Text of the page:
Single Parenting Advice For Back To School
All parents love the beginning of summer; no more homework monitoring! No keeping track of band instruments! A break from packing lunches (unless, of course, your kid’s summer activities require that). The switch in routine comes just in time, right after that hectic-as-heck May in which you faithfully attend all those choir and orchestra concerts, and join your teens in stressing over finals. And then summer rolls in and we soak up the change in routine. All that brilliant sunlight and fresh air wears everyone out. And the kids’ summer sports and jobs burn up their energy tanks. But before we know it the calendar flips to August, and we feel back to school coming on like a brand-new mosquito bite.
Usually it hits during the part of summer when we parents need it most. My boys would be at the point of being super squirrely from not enough brain stimulation without school. This always thrust sibling rivalry into overdrive. The start of a new school year is super exciting, expensive, and filled with anxiety. Now that my kids are college-aged, I thought about what it was I did as a single mom that helped us transition easier to a new season.
Back To School: Challenges Faced by Single Parents
First off, the morning routine is just plain difficult. A summer of lazy sleeping in is hard to recover from. I tried a lot of things to encourage an earlier bedtime, and found that melatonin, white noise, and no screens an hour before bed helped everyone get to sleep much quicker.
All through my boys’ school years I made a big deal out of the first day of school, which always included orange juice in champagne flutes (the first year I did this, my youngest, beside himself with shock yelled, “You’re giving us WINE?!”) They got the fanciest plates we owned, and I also cooked something extra special and out-of-the-norm for a weekday, such as French toast or breakfast burritos.
At both boys’ place settings, they had a letter waiting for them that I had written the night before. The letter talked about the upcoming school year, and how much they had to look forward to. Of course, I took pictures, including one with them holding their sign declaring what grade they were in. It’s hilarious to see how my sons went from being totally cooperative and holding their signs up high, to the teen years where their expressions clearly noted they were way too cool for mom’s silly routines.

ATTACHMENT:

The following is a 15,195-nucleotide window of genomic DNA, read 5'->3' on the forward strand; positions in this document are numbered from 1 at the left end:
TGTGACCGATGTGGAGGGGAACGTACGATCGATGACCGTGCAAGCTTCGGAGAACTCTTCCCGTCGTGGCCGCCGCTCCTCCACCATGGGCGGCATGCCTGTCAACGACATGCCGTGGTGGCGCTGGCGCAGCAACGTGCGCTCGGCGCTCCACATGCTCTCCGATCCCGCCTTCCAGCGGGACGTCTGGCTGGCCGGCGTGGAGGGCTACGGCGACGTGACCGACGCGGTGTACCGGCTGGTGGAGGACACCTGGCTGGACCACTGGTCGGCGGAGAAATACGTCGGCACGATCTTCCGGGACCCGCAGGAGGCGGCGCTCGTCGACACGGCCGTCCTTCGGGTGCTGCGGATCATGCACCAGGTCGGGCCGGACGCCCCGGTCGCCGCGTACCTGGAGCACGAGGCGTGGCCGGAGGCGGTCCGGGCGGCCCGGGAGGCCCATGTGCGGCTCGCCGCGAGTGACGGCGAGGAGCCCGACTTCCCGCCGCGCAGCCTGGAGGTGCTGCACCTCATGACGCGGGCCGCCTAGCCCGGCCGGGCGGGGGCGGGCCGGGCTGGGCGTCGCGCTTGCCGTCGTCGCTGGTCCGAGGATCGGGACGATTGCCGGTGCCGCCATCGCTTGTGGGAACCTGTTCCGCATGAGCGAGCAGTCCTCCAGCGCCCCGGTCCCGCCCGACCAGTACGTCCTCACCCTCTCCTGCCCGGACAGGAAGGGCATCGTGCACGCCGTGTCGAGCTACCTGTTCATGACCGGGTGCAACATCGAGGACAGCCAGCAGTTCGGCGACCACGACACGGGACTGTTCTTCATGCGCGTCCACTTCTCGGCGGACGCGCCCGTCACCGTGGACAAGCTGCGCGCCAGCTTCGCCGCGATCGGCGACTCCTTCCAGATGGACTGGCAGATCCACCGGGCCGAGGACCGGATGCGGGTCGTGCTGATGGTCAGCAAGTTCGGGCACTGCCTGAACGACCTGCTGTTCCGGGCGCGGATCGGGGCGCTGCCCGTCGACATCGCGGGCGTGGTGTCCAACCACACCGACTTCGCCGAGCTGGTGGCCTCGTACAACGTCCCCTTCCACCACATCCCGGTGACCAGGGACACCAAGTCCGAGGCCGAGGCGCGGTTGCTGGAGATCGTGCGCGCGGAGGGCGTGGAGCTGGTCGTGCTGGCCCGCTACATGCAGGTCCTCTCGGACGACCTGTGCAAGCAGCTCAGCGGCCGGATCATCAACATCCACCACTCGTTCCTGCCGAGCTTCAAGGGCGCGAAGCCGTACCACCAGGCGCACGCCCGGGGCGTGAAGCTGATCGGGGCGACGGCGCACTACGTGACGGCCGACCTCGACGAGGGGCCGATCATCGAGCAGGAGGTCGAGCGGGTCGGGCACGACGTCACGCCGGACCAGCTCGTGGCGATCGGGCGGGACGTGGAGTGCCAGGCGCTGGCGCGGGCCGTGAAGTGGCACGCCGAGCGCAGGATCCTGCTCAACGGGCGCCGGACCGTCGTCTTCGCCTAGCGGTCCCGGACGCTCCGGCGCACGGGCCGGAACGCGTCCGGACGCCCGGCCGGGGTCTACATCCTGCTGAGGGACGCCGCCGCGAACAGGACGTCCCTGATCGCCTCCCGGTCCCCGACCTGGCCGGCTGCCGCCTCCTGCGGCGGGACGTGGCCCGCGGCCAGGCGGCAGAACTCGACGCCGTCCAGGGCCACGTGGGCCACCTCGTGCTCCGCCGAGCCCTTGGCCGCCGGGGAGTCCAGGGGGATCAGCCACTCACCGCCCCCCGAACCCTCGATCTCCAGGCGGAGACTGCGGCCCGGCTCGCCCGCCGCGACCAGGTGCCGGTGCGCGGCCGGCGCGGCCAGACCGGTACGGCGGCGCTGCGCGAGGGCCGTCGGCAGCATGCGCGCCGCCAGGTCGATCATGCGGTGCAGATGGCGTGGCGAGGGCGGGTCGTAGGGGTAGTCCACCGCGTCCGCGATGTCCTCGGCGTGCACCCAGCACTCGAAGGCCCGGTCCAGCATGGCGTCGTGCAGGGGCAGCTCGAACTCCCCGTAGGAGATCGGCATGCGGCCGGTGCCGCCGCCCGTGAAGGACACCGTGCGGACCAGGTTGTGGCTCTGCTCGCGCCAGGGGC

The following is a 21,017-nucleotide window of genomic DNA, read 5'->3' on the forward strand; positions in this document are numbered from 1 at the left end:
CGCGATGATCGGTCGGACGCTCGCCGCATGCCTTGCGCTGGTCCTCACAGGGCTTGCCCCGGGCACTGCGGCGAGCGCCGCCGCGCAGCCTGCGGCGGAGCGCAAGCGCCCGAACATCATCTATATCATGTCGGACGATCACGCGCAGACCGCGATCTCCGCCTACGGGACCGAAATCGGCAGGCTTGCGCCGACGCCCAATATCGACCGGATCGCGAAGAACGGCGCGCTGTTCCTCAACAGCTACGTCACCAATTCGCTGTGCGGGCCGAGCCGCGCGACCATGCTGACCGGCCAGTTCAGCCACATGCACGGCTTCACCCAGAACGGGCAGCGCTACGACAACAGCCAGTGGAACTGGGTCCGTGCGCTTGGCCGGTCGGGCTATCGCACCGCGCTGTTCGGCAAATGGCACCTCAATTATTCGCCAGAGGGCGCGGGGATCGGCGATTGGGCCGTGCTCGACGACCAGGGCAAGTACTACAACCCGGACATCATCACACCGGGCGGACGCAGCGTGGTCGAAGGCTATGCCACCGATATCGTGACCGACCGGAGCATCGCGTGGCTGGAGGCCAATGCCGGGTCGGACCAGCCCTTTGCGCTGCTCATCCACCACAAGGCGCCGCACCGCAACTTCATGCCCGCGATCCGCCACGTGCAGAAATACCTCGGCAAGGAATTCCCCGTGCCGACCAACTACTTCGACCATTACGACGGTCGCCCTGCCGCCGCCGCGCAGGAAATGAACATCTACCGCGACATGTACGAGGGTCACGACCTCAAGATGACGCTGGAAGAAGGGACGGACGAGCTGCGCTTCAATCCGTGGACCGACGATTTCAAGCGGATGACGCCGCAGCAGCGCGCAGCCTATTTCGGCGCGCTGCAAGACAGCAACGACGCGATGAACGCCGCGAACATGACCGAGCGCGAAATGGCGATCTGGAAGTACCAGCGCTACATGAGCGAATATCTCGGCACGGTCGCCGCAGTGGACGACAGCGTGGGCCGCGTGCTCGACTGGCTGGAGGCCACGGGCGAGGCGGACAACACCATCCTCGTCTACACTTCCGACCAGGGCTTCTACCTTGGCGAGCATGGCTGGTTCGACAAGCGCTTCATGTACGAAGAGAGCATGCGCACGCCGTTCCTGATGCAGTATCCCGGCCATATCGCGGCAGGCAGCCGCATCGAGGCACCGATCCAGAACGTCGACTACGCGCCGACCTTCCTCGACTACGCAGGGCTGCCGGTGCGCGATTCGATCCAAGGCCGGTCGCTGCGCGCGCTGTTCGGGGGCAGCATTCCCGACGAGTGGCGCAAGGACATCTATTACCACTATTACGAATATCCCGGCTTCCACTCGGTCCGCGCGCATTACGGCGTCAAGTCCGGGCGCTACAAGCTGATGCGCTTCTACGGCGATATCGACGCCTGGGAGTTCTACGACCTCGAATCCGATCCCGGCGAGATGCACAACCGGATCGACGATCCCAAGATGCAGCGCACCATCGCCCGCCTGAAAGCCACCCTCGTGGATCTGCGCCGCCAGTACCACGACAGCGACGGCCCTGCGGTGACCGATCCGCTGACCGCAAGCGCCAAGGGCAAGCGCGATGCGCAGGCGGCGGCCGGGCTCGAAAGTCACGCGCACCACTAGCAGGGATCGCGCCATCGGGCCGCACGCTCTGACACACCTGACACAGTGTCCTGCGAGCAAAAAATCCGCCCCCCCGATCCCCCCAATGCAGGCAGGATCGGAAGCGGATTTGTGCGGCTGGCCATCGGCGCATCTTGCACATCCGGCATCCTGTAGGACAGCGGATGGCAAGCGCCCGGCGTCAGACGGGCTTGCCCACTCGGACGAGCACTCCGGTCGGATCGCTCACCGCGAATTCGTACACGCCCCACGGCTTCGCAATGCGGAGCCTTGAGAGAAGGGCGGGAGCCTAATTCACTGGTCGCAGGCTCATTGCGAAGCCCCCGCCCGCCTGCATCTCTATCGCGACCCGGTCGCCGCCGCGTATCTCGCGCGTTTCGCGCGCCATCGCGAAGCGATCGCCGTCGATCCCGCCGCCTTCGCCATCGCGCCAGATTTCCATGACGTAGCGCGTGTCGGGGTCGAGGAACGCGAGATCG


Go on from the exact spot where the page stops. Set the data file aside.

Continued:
My kids usually ate school lunches, but I always packed one for the first day. It had treats we didn’t normally have in the pantry, such as fruit leather, homemade muffins and Hershey’s Kisses.
That evening we celebrated big time—maybe even with an ice cream cake or takeout pizza. As teens, the boys were certainly not as verbose as they had been in their younger years. But generally they would be willing to share about their courses, teachers, and which friends they had in their classes. On a good night, I’d successfully talk them into a dance party, or a neighborhood walk, sans phones.
As for the expensive part of back to school—clothes and school supplies—this is definitely tricky. I was fortunate in having two boys who were fine with solid color Mead spiral notebooks and folders versus the fancier supplies. I spent some serious time scouting out the best sales for the must-have items, and ignored the rest. We bought those super expensive graphing calculators used off of Amazon (and sold ours there as well). After some years of experience under my belt, I was able to discern what supplies on the “required” list weren’t needed at all. It helps to talk to parents whose kids are a grade or two higher. You can learn what you can avoid purchasing.
When it came to buying new clothes, I always got the boys new socks and underwear when they went on sale at Target. We took full advantage of discount shoe stores who ran buy-one-get-one-free sales. We also patronized the thrift shops that catered to teens; this alone saved me hundreds of dollars in clothes. And I always seemed to have friends with older boys who were happy to bring over a bag of hand-me-downs. All in all, I didn’t go crazy buying a lot of clothes; I got them enough shirts and jeans to get by until their birthdays and Christmas. Then grandparents filled in the gaps with clothing items on the boys’ wish lists.
I think if parents show excitement for a new school year, then the kids will pick up on that and share the enthusiasm. I’ve always tried to talk in positive terms; when my boys would express concern over something new and scary, I would tell them “I know you’ll be able to figure it out and do your best.” It is a very hectic time of the year, but investing the extra time and effort to show your kids that school is fun and important will go a long way towards fostering their love of learning.